Kale vs. Weed: Which Is the More Lucrative Green?

Jan 29, 2014 at 12:27 PM ET

This year’s Super Bowl, an American ritual in which average folk gather around the television to gorge on chicken wings and cheap beer, will feature an unlikely addition to the menu for stadium-goers: kale.

“Kale is so trendy right now,” says Eric Borgia, the chef overseeing this year’s game, who has created a delicious-sounding chicken-sausage and Tuscan kale sandwich to be sold at MetLife stadium. “Every book you open up, it’s all about kale and kale chips.”

He’s right—there’s now even a National Kale Day. But before kale reached its apex of popularity, the leafy green was a relatively inconsequential vegetable, at least in the cultural zeitgeist. In 1997, for instance, the biggest buyer of kale was not a supermarket chain. It was Pizza Hut, which used the leafy green as a garnish on its salad bar.

Perhaps the only other leafy green to capture the public’s imagination as deeply as kale is something that has been around for generations: weed. And with weed becoming legal in more and more states, the profits from growing it are increasingly ripe for the pickings.

So if you’re a green-thumbed entrepreneur who’s considering heading into either industry (or you’re just generally curious), what are the numbers you need to crunch?

Recreational weed is currently legal in two states—Washington and Colorado. For medicinal purposes, weed is legal in 21 states. That number is likely to grow. Given that many more states will likely begin the process of decriminalization or outright legalization in the next decade or so, Vocativ created a helpful map to see which states will be the next ones to smoke you out, legally speaking. (We’re looking at you, California. Sup, brah?)

With kale on our plates and weed in our brains, we wondered: Which is the more lucrative business?*

That’s a complicated question to answer.

I spoke with experts on either side: Drew Ramsey, one of the founders of National Kale Day who has written a book on the subject, 50 Shades of Kale; and Ellis Smith, a horticulturist, dispensary owner and co-founder of American Cannabis Consulting, a company that helps weed farmers and entrepreneurs open up shop.

On one hand, kale is a relatively simple crop to grow.

“You literally put seeds in the ground and wait for the kale to grow,” says Ramsey.

Kale does fine in low-nitrogen soil, and it’s a generally a hardy plant—one that can even survive a winter’s frost. The reason producers like kale, he says, is that they can get multiple harvests from one plant. Unlike broccoli (where you get one head), kale gives you many harvests per plant, since you’re just picking the leaves and waiting for them to re-grow.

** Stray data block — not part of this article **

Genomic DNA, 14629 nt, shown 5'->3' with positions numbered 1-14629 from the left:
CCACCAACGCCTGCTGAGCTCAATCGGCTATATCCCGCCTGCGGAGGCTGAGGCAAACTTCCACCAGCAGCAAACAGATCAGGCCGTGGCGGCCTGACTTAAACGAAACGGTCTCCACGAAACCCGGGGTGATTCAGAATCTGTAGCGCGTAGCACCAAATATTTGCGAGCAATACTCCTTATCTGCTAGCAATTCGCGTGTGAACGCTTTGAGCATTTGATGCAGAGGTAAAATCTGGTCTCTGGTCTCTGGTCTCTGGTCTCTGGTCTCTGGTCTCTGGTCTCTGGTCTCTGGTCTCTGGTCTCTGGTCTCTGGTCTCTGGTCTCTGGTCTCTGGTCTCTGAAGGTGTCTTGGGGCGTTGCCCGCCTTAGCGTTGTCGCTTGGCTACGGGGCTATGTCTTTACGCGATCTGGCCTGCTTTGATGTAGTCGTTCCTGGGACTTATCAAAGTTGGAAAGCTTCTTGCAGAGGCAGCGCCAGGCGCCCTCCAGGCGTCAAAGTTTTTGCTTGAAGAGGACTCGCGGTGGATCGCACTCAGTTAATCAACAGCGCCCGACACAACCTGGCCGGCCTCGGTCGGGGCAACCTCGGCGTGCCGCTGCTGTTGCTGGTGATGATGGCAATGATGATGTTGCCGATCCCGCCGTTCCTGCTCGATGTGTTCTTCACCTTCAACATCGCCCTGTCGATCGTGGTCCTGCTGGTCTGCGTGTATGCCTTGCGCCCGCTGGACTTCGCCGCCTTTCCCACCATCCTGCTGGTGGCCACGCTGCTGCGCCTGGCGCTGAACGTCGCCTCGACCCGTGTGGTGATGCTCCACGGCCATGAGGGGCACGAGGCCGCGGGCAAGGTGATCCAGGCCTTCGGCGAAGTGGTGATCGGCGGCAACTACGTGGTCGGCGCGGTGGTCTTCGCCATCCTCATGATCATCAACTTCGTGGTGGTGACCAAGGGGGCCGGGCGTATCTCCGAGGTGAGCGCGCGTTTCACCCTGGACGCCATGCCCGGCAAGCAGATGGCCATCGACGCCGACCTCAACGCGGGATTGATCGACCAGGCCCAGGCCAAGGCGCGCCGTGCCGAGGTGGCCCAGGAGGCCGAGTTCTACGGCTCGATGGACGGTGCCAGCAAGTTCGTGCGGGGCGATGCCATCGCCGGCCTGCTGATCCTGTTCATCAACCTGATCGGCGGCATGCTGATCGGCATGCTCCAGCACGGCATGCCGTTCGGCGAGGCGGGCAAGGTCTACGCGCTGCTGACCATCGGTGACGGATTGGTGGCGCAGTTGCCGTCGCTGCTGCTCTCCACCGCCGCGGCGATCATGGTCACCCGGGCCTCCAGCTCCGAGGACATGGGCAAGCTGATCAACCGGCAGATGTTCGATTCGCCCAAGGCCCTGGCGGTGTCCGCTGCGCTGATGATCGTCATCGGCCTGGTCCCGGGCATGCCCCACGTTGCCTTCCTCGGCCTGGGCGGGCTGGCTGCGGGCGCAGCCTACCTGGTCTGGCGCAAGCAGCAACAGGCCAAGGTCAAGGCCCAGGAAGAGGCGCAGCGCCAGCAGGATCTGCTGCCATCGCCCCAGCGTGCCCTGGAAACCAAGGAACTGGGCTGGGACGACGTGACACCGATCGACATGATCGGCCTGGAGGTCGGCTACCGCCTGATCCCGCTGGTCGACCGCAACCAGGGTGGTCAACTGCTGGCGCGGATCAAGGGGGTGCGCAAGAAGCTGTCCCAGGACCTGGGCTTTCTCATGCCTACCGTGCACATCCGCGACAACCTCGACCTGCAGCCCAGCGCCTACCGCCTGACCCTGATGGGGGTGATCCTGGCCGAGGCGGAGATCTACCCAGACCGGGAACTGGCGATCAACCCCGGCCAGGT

The market for kale is certainly growing, though it’s difficult to tell exactly how big the market will become. The USDA tracks the consumption of kale in terms of pounds consumed per person, per year, but it doesn’t track the overall market size, so we did a little back-of-the-envelope calculation to figure it out.

In 2012, the USDA recorded 0.4 pounds of kale consumed per person in the U.S. Since that number does not take into account the 8,144 farmers markets in America, we rounded up to 0.5 pounds per person. Multiplying out the total population with the average retail price for kale ($2.19), we arrived at market size of $345 million. That number will likely grow.

According to Nielsen, which now tracks perishables, the year-over-year growth for kale surged more than 600 percent from October 2012 to October 2013.

The takeaway for you kale-farming-hopefuls is this: Kale farming is a good but low-margin business. If you have a couple of acres, you might want to give it a try, but don’t expect to be raking in the green, at least metaphorically.

Weed, on the hand, is more involved—and certainly more expensive, which can make it harder to find backing to start up a pot-related business.

“Colorado is still what I call a bro-brah market,” says Smith, the pot-grower. “But in the new market, it’s all smart businessmen who are very well funded. All they’re looking at is ROI.”

Smith says a serious weed-grower would need at least $3 million to $5 million in startup capital to get going in the weed business—whether that’s for a recreational shop in Colorado or a medicinal dispensary elsewhere.

Most entrepreneurs, he says, are paying about $15 per square foot just for the warehouse growing facility. It’s an additional $50 to $100 to build out the facilities. Then there are legal costs, which drive the entry costs way, way up.

“This is a serious game now,” he says. “It’s not attainable for the guy who thinks he just wants to go and quit his job and work in the market.”

Then again, the rewards are huge. It’s a market currently valued at $1.44 billion that’s growing at 64 percent—faster than the global market for smartphones.

*Note: No reporters got stoned for the making of this story…but I did eat kale yesterday.